The current guidance from the Bureau of Prisons is that Bureau officials are to consider these factors when determining CARES Act home confinement eligibility:

  • Offense not violent, sexual, or terrorism-related.
  • No detainers.
  • Inmate housed at a minimum- or low-security prison.
  • Minimum- or low-risk PATTERN score.
  • Verifiable release plan
  • No 100- or 200-series incident reports within the past 12 months.
  • No violent- or gang-related infractions while in custody.
  • Serving 50 percent or more of the sentence, or if the inmate has 18 months or less remaining on their sentence, having served over 25 percent of their sentence.
  • While not required, Bureau staff review COVID-19 risk factors per CDC guidelines.

The above-listed eligibility criteria are the preferred guidelines for CARES Act home confinement. With this being said, if found ineligible, inmates can seek review from a special federal prison task force. This Central Office task force reviews non-guidelines inmates for potential CARES Act home confinement.

While we do not recommend non-guidelines inmates seek CARES Act home confinement (there are better options), our team can aid you in submitting non-guidelines requests if you prefer. 

CARES Act Federal Prison

The Process of Applying for CARES Act Home Confinement

Briefly, the Federal Bureau of Prisons claims there’s no need to apply for CARES Act home confinement. They allege they are constantly reviewing inmates for suitability for home confinement.

To state this plainly, every single client we have secured CARES Act home confinement for was eligible, but Bureau staff failed to initiate the review process. We have assisted several dozen clients in securing CARES Act home confinement. While the Bureau may, theoretically, have eventually reviewed their cases, we view this with a healthy degree of skepticism.

Since we can’t comment on the likely non-existent automatic CARES Act home confinement review process, below we present our approach for retained clients.

Our CARES Act Home Confinement Process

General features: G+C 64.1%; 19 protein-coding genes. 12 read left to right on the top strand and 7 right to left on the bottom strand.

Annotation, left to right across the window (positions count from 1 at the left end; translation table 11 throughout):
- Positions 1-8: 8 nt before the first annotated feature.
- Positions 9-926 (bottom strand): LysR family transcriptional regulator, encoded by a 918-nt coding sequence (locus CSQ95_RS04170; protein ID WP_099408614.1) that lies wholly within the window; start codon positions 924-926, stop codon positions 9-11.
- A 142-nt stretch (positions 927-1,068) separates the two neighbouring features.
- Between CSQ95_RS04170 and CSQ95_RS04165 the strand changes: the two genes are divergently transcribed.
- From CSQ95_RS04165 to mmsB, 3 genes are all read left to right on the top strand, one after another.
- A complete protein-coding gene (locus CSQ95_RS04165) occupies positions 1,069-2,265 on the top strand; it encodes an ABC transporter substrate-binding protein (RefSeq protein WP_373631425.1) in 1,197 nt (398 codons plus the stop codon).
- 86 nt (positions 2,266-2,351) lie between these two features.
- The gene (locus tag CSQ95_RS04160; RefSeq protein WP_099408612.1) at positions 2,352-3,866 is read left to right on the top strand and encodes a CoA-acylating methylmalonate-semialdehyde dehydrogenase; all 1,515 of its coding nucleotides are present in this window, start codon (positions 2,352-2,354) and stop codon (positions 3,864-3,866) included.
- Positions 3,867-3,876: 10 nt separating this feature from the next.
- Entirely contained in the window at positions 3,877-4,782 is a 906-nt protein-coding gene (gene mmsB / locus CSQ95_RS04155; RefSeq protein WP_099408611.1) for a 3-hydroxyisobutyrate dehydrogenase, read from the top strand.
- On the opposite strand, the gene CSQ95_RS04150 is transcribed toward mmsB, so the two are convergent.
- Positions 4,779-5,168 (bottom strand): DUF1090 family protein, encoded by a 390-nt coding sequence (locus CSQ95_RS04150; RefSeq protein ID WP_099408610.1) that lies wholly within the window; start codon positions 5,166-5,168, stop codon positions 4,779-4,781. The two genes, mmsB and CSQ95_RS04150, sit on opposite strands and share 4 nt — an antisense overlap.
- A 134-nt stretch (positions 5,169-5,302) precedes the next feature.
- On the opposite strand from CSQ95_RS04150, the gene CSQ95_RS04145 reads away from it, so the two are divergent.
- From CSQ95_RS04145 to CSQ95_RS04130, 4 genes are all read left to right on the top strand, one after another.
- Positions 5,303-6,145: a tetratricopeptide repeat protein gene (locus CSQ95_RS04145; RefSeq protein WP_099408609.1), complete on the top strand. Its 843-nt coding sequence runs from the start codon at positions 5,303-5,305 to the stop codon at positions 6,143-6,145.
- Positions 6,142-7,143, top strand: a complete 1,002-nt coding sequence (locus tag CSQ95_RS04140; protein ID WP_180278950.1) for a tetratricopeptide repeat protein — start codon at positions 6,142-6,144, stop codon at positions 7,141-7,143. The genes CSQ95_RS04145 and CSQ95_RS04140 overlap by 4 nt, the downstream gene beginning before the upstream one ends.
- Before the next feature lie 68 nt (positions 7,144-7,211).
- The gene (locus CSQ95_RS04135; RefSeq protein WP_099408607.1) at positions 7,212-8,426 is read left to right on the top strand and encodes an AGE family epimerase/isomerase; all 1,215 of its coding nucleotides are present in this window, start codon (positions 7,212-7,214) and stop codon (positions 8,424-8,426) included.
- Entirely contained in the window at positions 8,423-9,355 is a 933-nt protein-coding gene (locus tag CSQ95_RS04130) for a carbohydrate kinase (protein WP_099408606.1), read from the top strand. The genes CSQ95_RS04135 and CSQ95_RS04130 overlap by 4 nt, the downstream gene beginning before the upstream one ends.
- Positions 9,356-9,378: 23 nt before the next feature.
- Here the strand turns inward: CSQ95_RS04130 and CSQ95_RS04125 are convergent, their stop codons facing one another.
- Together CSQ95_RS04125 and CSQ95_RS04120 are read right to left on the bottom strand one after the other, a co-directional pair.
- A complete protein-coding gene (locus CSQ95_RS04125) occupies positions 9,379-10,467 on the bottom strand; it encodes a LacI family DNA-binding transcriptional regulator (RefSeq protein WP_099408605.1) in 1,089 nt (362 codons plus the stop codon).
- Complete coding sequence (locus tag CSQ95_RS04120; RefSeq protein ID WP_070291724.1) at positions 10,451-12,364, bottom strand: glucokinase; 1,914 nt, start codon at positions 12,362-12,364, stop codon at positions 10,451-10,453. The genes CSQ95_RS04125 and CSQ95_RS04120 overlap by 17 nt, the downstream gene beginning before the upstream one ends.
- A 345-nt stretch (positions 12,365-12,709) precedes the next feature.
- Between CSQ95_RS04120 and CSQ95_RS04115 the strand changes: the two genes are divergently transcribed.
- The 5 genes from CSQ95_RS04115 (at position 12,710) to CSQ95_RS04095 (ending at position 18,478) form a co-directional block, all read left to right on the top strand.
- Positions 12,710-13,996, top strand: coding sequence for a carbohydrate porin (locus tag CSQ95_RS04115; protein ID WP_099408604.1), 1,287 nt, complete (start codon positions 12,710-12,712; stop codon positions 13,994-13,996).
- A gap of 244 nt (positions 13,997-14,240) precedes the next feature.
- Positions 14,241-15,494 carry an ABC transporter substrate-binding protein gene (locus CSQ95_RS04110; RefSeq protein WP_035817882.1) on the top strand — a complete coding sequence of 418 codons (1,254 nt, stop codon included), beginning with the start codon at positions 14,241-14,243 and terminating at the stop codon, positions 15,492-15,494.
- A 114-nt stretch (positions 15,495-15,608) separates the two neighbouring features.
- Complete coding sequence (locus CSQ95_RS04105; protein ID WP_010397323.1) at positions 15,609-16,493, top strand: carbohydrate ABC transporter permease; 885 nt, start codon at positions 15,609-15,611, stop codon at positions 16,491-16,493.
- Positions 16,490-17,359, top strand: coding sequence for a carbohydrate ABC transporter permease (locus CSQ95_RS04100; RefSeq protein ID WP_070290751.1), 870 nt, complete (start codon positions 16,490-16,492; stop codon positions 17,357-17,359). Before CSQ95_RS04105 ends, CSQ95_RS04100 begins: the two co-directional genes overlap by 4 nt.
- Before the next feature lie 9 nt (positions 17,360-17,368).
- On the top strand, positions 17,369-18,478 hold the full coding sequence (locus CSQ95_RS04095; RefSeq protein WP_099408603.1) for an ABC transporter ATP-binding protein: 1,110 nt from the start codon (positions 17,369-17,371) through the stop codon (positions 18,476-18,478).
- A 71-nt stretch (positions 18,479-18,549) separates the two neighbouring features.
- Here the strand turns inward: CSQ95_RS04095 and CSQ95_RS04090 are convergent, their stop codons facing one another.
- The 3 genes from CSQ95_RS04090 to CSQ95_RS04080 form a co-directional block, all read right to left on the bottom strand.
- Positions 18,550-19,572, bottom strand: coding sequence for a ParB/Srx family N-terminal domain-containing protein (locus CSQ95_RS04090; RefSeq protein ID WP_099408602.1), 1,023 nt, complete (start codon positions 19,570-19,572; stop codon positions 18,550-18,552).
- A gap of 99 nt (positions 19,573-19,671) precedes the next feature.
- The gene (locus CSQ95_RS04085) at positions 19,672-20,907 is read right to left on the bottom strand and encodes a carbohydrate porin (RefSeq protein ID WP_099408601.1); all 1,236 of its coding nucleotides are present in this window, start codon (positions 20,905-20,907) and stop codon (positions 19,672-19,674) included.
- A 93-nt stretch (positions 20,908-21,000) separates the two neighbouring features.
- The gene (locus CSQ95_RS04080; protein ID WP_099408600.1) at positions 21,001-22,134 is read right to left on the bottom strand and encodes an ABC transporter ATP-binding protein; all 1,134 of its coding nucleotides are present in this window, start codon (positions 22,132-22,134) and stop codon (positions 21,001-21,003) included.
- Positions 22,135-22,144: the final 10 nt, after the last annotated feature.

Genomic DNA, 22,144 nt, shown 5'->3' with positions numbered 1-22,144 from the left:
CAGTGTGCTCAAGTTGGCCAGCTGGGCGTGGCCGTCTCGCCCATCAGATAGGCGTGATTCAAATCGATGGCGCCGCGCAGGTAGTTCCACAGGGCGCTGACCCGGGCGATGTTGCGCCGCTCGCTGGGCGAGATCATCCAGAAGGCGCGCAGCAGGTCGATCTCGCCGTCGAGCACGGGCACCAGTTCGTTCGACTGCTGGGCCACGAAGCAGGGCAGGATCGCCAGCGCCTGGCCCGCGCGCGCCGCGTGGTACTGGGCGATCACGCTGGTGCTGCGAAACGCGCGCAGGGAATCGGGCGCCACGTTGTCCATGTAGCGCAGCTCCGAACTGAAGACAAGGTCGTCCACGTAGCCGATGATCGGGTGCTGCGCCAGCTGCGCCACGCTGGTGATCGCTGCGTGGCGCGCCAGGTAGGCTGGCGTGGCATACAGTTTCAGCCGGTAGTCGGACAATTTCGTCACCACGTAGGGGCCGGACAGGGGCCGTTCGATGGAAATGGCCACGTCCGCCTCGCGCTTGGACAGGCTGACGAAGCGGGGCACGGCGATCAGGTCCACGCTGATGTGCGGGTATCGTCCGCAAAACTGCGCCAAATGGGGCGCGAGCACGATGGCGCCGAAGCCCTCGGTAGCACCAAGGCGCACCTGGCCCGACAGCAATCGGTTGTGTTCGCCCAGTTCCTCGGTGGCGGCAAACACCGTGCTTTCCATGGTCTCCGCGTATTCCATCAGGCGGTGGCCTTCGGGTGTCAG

Our team starts by reviewing various client documents. This typically includes the presentence report, the latest annual Unit Team review, custody and classification form, and other case documents. These help us fully understand your unique circumstances and ensure you qualify.

At this point, our team drafts a request for clients to submit to their case manager. Unlike a case manager-originated request, the petitions we develop present clients in the best possible light. This requires fleshing out background information, not merely the client’s criminal history and eligibility.

After submission, the case manager forwards the request to the client’s warden. If the warden supports the petition, U.S. Probation inspects the client’s home to ensure it is suitable. The request is then sent to the applicable Residential Reentry Manager (RRM) to schedule the release. Clients are transferred to home confinement following a two-week quarantine period.

What Happens After Release?

Before release to home confinement, inmates must go through a 14-day quarantine period at their facility. Sometimes, the quarantine process begins earlier, even before an individual is approved for home confinement. Recent history shows the BOP doing this to speed up the release process.

Once released, an approved visitor may provide transportation. The inmate may also choose to take public transportation, but we don’t recommend this because of the ongoing COVID-19 pandemic.

Home Confinement CARES Act

What Can You Expect During Home Confinement Under the CARES Act?

After release into home detention, an inmate must maintain clear communication with Bureau officials. Failure to do so can revoke home confinement and placement back into federal prison.

Below are a few aspects the BOP may require when finishing your sentence in home confinement. Note that these requirements differ by supervising facility and individual staff members. With this being said, all CARES Act home confinement inmates are subjected to various monitoring devices.

Electronic Monitoring

Inmates on CARES Act home confinement are typically monitored electronically. This can include one of two monitoring approaches:

  • An electronic monitor affixed to the inmate’s ankle.
  • A landline phone where the inmate must answer whenever Bureau staff call.